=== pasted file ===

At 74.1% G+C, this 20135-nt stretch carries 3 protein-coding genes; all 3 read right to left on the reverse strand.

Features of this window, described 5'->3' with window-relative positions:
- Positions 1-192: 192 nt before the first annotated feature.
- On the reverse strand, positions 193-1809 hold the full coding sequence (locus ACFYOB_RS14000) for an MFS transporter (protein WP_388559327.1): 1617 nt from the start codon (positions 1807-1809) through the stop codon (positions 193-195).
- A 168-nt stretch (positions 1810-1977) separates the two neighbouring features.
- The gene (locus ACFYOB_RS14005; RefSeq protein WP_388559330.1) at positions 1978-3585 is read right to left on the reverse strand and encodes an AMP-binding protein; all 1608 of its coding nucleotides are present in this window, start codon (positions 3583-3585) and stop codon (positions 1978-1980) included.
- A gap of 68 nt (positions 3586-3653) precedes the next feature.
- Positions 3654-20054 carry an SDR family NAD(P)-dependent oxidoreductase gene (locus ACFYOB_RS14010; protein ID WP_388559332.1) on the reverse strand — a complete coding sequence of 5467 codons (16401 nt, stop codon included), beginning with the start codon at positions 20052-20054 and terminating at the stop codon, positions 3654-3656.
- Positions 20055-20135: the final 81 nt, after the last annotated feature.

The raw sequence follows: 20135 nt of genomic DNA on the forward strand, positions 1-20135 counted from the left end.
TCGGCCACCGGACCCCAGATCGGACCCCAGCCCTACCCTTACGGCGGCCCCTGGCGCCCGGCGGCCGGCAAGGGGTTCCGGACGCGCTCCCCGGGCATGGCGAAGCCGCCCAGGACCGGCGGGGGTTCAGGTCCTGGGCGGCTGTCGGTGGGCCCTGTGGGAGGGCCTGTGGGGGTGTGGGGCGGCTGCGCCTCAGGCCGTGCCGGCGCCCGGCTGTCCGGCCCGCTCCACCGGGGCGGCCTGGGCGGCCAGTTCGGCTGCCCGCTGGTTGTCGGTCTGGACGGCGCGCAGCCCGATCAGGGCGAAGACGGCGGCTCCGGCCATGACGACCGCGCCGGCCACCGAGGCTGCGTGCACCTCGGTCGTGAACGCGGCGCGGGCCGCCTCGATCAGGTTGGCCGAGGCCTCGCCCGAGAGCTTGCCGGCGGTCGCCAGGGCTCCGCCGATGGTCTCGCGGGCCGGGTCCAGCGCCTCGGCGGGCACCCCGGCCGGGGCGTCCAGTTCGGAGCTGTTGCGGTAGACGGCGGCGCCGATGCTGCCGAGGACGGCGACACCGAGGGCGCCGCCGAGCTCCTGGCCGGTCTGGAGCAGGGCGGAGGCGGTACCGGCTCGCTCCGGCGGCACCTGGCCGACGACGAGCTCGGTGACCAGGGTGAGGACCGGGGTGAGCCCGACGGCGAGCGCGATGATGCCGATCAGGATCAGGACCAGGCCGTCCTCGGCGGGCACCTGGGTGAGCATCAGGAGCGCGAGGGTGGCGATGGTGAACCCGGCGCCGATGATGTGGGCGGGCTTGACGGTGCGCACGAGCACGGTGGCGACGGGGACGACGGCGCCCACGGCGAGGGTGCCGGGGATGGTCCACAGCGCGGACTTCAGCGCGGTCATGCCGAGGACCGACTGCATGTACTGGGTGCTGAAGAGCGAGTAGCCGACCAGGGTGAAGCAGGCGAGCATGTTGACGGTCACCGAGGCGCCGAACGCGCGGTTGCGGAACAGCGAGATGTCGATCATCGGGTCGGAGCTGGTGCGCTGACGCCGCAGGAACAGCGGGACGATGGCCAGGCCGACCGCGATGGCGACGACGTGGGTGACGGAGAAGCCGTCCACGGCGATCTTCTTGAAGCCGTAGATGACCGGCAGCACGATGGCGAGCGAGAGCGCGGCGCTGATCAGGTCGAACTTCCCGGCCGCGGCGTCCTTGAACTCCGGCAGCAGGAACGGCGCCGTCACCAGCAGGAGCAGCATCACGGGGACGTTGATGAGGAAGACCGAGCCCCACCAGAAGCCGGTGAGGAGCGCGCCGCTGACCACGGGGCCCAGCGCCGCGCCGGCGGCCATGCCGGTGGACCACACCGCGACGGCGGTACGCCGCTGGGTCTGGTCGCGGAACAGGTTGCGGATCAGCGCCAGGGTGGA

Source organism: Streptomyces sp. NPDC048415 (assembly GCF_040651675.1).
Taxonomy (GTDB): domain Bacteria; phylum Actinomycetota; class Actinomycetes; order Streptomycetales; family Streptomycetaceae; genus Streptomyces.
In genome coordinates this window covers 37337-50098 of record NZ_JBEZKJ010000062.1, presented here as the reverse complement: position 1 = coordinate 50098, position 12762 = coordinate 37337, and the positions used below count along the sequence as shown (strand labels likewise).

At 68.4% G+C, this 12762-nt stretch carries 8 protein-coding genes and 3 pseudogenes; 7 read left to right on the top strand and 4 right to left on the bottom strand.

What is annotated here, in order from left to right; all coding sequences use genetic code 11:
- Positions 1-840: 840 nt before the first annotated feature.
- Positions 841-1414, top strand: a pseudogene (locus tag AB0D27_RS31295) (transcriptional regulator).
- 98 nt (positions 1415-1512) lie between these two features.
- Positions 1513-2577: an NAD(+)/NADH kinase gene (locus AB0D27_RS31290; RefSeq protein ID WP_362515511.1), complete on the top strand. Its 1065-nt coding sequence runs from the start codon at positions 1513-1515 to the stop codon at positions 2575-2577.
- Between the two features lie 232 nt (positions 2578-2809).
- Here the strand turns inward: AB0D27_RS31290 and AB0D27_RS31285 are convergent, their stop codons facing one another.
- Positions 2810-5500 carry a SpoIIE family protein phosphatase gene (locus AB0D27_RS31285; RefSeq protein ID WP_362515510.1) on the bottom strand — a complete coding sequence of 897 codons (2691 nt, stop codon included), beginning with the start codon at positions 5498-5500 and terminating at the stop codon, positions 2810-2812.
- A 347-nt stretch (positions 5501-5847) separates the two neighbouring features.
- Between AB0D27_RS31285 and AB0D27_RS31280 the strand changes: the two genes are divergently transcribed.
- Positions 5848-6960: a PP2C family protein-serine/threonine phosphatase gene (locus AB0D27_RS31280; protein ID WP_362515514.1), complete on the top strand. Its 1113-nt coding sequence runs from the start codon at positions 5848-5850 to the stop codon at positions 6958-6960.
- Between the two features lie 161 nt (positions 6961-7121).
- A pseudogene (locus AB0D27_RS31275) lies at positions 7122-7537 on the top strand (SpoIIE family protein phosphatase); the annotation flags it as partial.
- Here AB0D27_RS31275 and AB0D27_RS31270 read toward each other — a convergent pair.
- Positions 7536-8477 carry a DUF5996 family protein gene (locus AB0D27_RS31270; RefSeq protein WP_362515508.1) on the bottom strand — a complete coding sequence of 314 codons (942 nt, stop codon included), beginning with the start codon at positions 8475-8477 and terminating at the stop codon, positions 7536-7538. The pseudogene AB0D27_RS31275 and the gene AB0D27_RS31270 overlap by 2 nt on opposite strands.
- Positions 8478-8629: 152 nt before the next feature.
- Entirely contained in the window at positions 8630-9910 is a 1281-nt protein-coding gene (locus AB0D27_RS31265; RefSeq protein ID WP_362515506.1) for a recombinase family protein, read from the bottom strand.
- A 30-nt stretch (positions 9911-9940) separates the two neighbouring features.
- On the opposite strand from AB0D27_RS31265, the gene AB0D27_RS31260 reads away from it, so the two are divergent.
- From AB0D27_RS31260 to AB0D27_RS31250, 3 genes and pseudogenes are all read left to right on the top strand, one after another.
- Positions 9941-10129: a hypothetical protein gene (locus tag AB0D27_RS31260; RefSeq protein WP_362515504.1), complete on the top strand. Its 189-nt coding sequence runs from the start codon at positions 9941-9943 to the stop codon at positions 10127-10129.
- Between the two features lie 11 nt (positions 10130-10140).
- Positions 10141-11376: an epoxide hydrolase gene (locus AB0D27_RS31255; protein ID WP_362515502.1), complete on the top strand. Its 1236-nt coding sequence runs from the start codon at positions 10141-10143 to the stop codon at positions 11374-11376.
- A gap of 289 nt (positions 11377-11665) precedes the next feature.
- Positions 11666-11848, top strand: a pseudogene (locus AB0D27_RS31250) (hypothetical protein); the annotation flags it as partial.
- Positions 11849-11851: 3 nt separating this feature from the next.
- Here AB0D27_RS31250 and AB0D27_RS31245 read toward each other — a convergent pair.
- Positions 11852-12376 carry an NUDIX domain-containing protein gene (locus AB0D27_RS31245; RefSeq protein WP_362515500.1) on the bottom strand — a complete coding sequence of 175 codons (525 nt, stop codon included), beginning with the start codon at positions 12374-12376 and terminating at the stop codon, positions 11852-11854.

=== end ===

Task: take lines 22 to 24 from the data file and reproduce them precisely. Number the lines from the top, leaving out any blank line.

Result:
- Here the strand turns inward: AB0D27_RS31290 and AB0D27_RS31285 are convergent, their stop codons facing one another.
- Positions 2810-5500 carry a SpoIIE family protein phosphatase gene (locus AB0D27_RS31285; RefSeq protein ID WP_362515510.1) on the bottom strand — a complete coding sequence of 897 codons (2691 nt, stop codon included), beginning with the start codon at positions 5498-5500 and terminating at the stop codon, positions 2810-2812.
- A 347-nt stretch (positions 5501-5847) separates the two neighbouring features.